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ODA welcomes new head of school

Debra Otey says she looks forward to her 30th year in education at ODA.

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Debra Otey never considered she could be a leader in education until sitting across from her mentor Jill Hawk during an end-of-year evaluation.

Otey was working as a middle school English teacher when Hawk asked her what she wanted to do with her career.

She told Hawk her husband, Rex Otey had a shot at being a college president someday, and she wanted to be the wife of a college president. 

Hawk’s response changed her life. 

“She looked at me and said, ‘You can be the college president,’” Otey said. 

Even with the love and support of her family growing up in West Virginia, Otey had never dreamed being the leader of an educational institution.

Now she is serving as the head of school at the Out-of-Door Academy as she enters her 30th year in education.

She will replace Jim Connor, who served as ODA’s interim head of school during the 2021-2022 school year. 

Taking over the post means a lot of responsibility.

“I do not take the development of students and adults in a school setting lightly,” Otey said. “That is my priority. If everyone is growing, learning and developing, that’s what we need. That’s what the world needs, people who are growing, learning and becoming better human beings.”

Before coming to Florida, Otey had been serving as the upper school head at Cannon School in North Carolina. She knew her youngest son, Caeden, would be graduating in May, so she thought about what her future would hold.

“I was at a point in my life where I said, ‘What am I going to do for the next 10 to 15 years of my career,’” Otey said. “I don’t have to be (in North Carolina) anymore because my children have completed their journey here. I started thinking and dreaming about another school I could love, that I could be a part of.”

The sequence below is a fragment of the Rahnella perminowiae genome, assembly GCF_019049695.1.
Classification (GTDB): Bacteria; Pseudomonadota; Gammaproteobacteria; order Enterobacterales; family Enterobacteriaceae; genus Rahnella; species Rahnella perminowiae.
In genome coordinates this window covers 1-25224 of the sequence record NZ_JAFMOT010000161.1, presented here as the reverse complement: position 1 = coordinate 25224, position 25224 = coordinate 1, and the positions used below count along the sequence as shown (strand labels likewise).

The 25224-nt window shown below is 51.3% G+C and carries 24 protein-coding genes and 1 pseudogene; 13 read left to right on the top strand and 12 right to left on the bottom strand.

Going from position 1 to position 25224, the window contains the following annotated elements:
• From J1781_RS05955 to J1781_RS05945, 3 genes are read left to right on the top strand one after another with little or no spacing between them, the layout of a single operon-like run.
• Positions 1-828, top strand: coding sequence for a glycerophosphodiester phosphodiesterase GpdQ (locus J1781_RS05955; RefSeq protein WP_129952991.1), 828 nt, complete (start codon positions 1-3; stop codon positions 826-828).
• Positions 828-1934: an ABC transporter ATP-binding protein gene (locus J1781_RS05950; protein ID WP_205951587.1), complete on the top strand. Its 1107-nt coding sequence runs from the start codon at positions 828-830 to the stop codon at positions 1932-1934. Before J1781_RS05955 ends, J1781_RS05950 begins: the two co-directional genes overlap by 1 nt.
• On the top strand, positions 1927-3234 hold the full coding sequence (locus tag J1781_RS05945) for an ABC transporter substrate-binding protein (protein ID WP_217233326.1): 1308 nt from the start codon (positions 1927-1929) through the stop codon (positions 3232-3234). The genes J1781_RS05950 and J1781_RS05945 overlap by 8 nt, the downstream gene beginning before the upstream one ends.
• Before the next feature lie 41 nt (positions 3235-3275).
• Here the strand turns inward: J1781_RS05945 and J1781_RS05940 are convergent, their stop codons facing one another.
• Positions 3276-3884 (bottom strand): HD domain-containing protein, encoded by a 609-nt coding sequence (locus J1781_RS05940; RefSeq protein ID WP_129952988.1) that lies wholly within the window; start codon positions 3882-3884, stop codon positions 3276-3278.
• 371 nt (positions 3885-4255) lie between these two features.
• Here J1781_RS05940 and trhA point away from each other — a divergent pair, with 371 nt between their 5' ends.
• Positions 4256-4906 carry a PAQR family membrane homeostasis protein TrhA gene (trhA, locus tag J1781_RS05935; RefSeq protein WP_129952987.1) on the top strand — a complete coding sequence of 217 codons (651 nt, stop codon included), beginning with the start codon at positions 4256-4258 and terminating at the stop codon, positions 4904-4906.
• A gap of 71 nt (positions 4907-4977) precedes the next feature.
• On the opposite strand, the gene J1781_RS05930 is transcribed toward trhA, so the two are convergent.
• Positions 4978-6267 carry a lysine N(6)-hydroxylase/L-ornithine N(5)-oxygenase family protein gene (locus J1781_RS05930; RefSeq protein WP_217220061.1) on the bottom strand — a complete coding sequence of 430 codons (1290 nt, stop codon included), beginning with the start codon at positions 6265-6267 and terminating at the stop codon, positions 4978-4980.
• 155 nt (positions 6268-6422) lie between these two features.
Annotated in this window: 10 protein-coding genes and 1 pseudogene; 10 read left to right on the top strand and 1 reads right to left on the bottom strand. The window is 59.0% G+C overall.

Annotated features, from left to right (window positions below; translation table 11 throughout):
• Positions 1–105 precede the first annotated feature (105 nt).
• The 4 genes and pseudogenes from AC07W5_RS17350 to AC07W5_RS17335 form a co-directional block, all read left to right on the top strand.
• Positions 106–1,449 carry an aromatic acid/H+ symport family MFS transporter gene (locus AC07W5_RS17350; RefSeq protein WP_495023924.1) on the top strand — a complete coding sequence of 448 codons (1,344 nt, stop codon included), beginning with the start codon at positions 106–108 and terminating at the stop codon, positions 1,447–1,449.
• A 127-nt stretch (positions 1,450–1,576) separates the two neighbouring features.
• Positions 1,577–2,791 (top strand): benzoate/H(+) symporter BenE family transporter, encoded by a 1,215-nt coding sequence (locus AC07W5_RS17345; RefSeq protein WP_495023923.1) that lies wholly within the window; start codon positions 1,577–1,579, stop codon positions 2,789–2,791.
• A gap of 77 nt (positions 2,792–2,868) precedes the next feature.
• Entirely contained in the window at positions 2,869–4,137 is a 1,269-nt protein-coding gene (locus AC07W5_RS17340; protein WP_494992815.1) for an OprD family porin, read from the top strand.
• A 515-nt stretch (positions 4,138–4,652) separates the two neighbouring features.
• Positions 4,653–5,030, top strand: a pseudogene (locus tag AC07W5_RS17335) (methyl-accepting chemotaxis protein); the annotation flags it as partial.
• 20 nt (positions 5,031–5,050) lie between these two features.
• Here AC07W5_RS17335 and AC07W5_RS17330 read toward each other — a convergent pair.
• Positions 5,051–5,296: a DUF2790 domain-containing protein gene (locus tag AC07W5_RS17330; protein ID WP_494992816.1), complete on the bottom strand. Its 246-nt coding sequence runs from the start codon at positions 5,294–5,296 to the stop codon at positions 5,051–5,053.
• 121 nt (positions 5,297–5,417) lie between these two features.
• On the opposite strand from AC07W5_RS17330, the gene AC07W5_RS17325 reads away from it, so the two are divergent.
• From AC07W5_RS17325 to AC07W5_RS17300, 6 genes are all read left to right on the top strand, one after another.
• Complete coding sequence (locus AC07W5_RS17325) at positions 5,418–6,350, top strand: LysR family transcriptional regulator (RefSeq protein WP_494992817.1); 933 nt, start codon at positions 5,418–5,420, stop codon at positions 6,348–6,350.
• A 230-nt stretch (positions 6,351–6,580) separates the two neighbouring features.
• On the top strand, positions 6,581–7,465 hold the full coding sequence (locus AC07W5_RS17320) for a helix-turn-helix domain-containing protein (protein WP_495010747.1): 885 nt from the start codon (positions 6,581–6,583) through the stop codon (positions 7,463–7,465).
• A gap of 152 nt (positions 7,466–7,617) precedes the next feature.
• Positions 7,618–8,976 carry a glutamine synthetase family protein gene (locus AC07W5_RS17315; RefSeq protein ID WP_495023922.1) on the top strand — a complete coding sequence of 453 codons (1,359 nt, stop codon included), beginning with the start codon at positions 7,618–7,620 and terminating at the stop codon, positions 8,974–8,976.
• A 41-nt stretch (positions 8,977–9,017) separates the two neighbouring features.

From the moment Otey stepped on ODA’s campus in 2021 to interview to be the head of school, she said the people she met made her want to work with students and staff at ODA.

“Growing is important to me, and you can’t grow, students can’t grow and adults can’t grow unless they feel safe, comfortable, loved, and appreciated,” she said. “This was a place where I could feel that, and I wanted to be a part of that.”

Otey loves seeing students grow throughout their education and looks forward to being able to see students who start at ODA in pre-K eventually graduate as high school seniors.

“The powerful and emotional moments that you see when kids start a journey and end a journey somewhere is just inspiring,” Otey said. “It makes you want to get out of bed every day and come to work. Being a part of a community, if I work here for the remainder of my career, where I might get the chance to watch a child start and finish at ODA. That would be awesome.”

As she begins her time at ODA, Otey wants to develop relationships, observe classes and build upon what already is being done.

“I can help cultivate a faculty that does not put limitations on how creative it can be in the classroom and how it can engage students in their learning,” Otey said. “I see my role as a conduit for that creativity.”

Otey might even sing with the school’s choir class occasionally. She first went to Alderson-Broaddus College on a music scholarship that allowed her to take music classes but major in a different area. She was an English education major. 

“I knew I wanted to be a teacher, but I love music so much that I was afraid to teach it,” Otey said. “I thought if I teach it, I might get tired of it.”

Being in education has given Otey opportunities to combine other passions such as travel and education. In 2019, Otey was able to travel to China with her son Carter and other students from Cannon School who were in a Chinese class. 

“It was the perfect opportunity for me to enjoy China with my son,” Otey said. “Travel just reminds me how much I don’t know and how much I haven’t experienced.”